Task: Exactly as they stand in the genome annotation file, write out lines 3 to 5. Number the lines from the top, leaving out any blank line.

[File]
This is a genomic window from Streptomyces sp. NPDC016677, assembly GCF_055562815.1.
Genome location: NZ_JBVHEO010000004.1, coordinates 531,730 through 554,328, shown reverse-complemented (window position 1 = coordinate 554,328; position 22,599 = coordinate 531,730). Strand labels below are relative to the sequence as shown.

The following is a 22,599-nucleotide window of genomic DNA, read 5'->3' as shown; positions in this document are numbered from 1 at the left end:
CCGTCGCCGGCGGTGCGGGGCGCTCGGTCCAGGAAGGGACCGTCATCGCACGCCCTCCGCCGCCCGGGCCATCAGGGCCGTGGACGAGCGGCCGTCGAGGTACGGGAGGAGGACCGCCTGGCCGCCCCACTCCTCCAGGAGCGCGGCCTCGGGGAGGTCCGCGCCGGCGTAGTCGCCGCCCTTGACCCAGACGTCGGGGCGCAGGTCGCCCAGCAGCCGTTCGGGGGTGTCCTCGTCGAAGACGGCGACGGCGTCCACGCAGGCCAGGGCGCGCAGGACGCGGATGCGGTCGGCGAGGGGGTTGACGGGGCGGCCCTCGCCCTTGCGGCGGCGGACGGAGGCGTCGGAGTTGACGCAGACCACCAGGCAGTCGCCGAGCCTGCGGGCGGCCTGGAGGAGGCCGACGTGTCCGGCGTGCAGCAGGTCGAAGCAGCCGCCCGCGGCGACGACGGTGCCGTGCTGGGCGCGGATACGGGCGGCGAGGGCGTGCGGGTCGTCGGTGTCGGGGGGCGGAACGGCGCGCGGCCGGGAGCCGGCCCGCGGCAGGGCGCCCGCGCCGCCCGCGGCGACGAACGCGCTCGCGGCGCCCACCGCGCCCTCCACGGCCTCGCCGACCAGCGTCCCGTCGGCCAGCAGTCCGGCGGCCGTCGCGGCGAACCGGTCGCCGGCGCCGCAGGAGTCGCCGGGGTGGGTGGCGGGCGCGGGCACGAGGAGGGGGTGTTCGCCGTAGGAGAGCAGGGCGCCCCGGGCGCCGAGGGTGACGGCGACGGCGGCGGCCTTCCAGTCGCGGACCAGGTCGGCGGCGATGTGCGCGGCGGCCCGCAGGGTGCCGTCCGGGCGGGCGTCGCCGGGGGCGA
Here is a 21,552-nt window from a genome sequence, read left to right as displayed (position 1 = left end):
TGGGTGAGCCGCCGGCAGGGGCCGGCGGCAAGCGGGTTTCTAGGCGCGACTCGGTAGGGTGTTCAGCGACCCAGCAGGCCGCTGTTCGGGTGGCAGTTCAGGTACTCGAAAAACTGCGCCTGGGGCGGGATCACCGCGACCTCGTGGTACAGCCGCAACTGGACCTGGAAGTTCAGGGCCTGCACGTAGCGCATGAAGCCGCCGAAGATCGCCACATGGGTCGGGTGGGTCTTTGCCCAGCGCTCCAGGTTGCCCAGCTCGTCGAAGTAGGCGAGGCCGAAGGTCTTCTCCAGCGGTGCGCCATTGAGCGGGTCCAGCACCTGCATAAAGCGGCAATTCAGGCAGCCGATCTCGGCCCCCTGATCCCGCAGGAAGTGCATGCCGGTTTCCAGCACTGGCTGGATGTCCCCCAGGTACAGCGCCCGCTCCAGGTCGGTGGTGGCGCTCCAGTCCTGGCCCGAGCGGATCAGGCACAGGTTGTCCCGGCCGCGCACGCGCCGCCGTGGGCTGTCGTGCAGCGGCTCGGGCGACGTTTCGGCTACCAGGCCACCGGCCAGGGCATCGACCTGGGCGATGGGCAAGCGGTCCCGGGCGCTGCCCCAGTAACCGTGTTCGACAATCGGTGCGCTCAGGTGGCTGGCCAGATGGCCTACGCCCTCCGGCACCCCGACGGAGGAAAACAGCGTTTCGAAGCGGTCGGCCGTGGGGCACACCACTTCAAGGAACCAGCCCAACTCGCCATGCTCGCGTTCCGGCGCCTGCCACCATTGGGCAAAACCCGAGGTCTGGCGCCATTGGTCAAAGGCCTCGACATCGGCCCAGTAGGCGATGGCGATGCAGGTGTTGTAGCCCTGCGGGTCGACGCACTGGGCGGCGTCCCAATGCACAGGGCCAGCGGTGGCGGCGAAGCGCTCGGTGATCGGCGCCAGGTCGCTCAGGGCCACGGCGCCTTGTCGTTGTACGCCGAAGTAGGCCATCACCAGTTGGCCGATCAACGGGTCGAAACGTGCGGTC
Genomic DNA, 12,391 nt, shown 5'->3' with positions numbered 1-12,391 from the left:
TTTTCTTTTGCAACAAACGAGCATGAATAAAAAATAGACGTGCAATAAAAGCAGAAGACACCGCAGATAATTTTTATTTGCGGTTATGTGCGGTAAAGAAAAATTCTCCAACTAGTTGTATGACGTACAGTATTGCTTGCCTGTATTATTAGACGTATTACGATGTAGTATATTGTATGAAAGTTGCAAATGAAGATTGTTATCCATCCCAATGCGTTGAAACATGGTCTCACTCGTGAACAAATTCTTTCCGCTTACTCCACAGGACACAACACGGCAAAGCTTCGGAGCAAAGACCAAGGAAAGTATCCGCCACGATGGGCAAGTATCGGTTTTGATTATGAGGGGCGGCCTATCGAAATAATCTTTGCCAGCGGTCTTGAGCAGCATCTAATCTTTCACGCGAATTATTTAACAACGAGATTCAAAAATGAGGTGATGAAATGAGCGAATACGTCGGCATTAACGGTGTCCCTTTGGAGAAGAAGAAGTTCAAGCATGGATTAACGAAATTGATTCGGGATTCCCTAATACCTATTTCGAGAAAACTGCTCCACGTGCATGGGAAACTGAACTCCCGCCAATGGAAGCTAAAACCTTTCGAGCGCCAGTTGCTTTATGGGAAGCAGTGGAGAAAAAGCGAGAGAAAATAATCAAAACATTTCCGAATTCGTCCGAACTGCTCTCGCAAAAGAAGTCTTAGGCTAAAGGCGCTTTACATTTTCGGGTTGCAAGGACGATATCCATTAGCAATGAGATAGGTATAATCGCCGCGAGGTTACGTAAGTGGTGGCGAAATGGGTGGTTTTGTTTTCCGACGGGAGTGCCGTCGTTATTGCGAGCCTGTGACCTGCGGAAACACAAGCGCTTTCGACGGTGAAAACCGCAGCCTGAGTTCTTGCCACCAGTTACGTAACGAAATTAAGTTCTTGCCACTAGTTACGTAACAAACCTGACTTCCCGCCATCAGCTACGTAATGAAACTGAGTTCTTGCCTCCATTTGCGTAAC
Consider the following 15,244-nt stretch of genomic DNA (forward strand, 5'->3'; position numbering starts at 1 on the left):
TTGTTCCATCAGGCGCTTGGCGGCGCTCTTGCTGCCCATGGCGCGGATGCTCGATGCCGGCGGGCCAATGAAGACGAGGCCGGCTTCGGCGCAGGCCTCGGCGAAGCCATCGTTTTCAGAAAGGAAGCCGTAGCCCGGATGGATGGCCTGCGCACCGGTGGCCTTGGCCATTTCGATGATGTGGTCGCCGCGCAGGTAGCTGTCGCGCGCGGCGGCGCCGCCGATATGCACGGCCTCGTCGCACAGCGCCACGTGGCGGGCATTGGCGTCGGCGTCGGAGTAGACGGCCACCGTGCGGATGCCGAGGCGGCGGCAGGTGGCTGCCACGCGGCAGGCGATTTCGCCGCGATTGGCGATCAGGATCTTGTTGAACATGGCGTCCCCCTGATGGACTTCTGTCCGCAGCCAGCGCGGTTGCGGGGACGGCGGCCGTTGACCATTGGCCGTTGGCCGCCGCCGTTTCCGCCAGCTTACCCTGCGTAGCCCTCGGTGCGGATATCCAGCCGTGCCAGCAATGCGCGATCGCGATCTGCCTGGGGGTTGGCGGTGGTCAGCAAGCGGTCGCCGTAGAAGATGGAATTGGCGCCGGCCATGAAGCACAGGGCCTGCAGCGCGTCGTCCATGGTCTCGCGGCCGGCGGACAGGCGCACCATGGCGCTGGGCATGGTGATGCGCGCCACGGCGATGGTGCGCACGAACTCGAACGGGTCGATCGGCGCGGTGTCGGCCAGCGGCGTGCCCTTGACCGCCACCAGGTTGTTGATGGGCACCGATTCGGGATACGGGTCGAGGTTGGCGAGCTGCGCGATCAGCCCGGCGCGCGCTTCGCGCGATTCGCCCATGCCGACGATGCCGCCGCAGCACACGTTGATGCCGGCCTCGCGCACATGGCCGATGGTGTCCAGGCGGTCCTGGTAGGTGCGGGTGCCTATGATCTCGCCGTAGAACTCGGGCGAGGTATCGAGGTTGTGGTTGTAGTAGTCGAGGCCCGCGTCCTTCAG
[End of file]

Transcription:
The following is a 22,599-nucleotide window of genomic DNA, read 5'->3' as shown; positions in this document are numbered from 1 at the left end:
CCGTCGCCGGCGGTGCGGGGCGCTCGGTCCAGGAAGGGACCGTCATCGCACGCCCTCCGCCGCCCGGGCCATCAGGGCCGTGGACGAGCGGCCGTCGAGGTACGGGAGGAGGACCGCCTGGCCGCCCCACTCCTCCAGGAGCGCGGCCTCGGGGAGGTCCGCGCCGGCGTAGTCGCCGCCCTTGACCCAGACGTCGGGGCGCAGGTCGCCCAGCAGCCGTTCGGGGGTGTCCTCGTCGAAGACGGCGACGGCGTCCACGCAGGCCAGGGCGCGCAGGACGCGGATGCGGTCGGCGAGGGGGTTGACGGGGCGGCCCTCGCCCTTGCGGCGGCGGACGGAGGCGTCGGAGTTGACGCAGACCACCAGGCAGTCGCCGAGCCTGCGGGCGGCCTGGAGGAGGCCGACGTGTCCGGCGTGCAGCAGGTCGAAGCAGCCGCCCGCGGCGACGACGGTGCCGTGCTGGGCGCGGATACGGGCGGCGAGGGCGTGCGGGTCGTCGGTGTCGGGGGGCGGAACGGCGCGCGGCCGGGAGCCGGCCCGCGGCAGGGCGCCCGCGCCGCCCGCGGCGACGAACGCGCTCGCGGCGCCCACCGCGCCCTCCACGGCCTCGCCGACCAGCGTCCCGTCGGCCAGCAGTCCGGCGGCCGTCGCGGCGAACCGGTCGCCGGCGCCGCAGGAGTCGCCGGGGTGGGTGGCGGGCGCGGGCACGAGGAGGGGGTGTTCGCCGTAGGAGAGCAGGGCGCCCCGGGCGCCGAGGGTGACGGCGACGGCGGCGGCCTTCCAGTCGCGGACCAGGTCGGCGGCGATGTGCGCGGCGGCCCGCAGGGTGCCGTCCGGGCGGGCGTCGCCGGGGGCGA
Here is a 21,552-nt window from a genome sequence, read left to right as displayed (position 1 = left end):